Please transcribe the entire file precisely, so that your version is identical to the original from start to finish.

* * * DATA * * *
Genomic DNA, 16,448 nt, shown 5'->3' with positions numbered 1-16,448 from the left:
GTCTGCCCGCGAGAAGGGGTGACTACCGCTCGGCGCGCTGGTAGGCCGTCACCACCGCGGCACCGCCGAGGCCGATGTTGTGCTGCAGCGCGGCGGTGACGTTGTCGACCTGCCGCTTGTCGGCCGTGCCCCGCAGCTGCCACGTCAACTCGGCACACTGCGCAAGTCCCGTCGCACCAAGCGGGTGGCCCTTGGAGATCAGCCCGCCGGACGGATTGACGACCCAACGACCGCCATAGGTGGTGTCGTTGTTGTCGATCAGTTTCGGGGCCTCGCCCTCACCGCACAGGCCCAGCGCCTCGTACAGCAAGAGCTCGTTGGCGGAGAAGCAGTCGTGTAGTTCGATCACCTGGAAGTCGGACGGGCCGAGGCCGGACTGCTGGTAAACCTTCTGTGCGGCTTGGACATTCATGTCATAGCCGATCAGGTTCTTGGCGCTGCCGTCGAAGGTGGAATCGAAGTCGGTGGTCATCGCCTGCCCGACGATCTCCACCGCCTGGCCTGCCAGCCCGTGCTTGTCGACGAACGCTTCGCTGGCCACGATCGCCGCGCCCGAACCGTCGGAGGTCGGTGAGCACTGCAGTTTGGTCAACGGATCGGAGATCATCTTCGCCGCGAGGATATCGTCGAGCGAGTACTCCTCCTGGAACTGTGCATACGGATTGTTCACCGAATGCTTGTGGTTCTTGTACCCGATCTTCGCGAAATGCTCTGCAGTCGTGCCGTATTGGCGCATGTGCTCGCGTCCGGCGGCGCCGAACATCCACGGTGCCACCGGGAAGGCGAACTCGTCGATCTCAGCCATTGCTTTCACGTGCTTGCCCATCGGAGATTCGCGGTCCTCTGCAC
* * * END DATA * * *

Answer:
Genomic DNA, 16,448 nt, shown 5'->3' with positions numbered 1-16,448 from the left:
GTCTGCCCGCGAGAAGGGGTGACTACCGCTCGGCGCGCTGGTAGGCCGTCACCACCGCGGCACCGCCGAGGCCGATGTTGTGCTGCAGCGCGGCGGTGACGTTGTCGACCTGCCGCTTGTCGGCCGTGCCCCGCAGCTGCCACGTCAACTCGGCACACTGCGCAAGTCCCGTCGCACCAAGCGGGTGGCCCTTGGAGATCAGCCCGCCGGACGGATTGACGACCCAACGACCGCCATAGGTGGTGTCGTTGTTGTCGATCAGTTTCGGGGCCTCGCCCTCACCGCACAGGCCCAGCGCCTCGTACAGCAAGAGCTCGTTGGCGGAGAAGCAGTCGTGTAGTTCGATCACCTGGAAGTCGGACGGGCCGAGGCCGGACTGCTGGTAAACCTTCTGTGCGGCTTGGACATTCATGTCATAGCCGATCAGGTTCTTGGCGCTGCCGTCGAAGGTGGAATCGAAGTCGGTGGTCATCGCCTGCCCGACGATCTCCACCGCCTGGCCTGCCAGCCCGTGCTTGTCGACGAACGCTTCGCTGGCCACGATCGCCGCGCCCGAACCGTCGGAGGTCGGTGAGCACTGCAGTTTGGTCAACGGATCGGAGATCATCTTCGCCGCGAGGATATCGTCGAGCGAGTACTCCTCCTGGAACTGTGCATACGGATTGTTCACCGAATGCTTGTGGTTCTTGTACCCGATCTTCGCGAAATGCTCTGCAGTCGTGCCGTATTGGCGCATGTGCTCGCGTCCGGCGGCGCCGAACATCCACGGTGCCACCGGGAAGGCGAACTCGTCGATCTCAGCCATTGCTTTCACGTGCTTGCCCATCGGAGATTCGCGGTCCTCTGCAC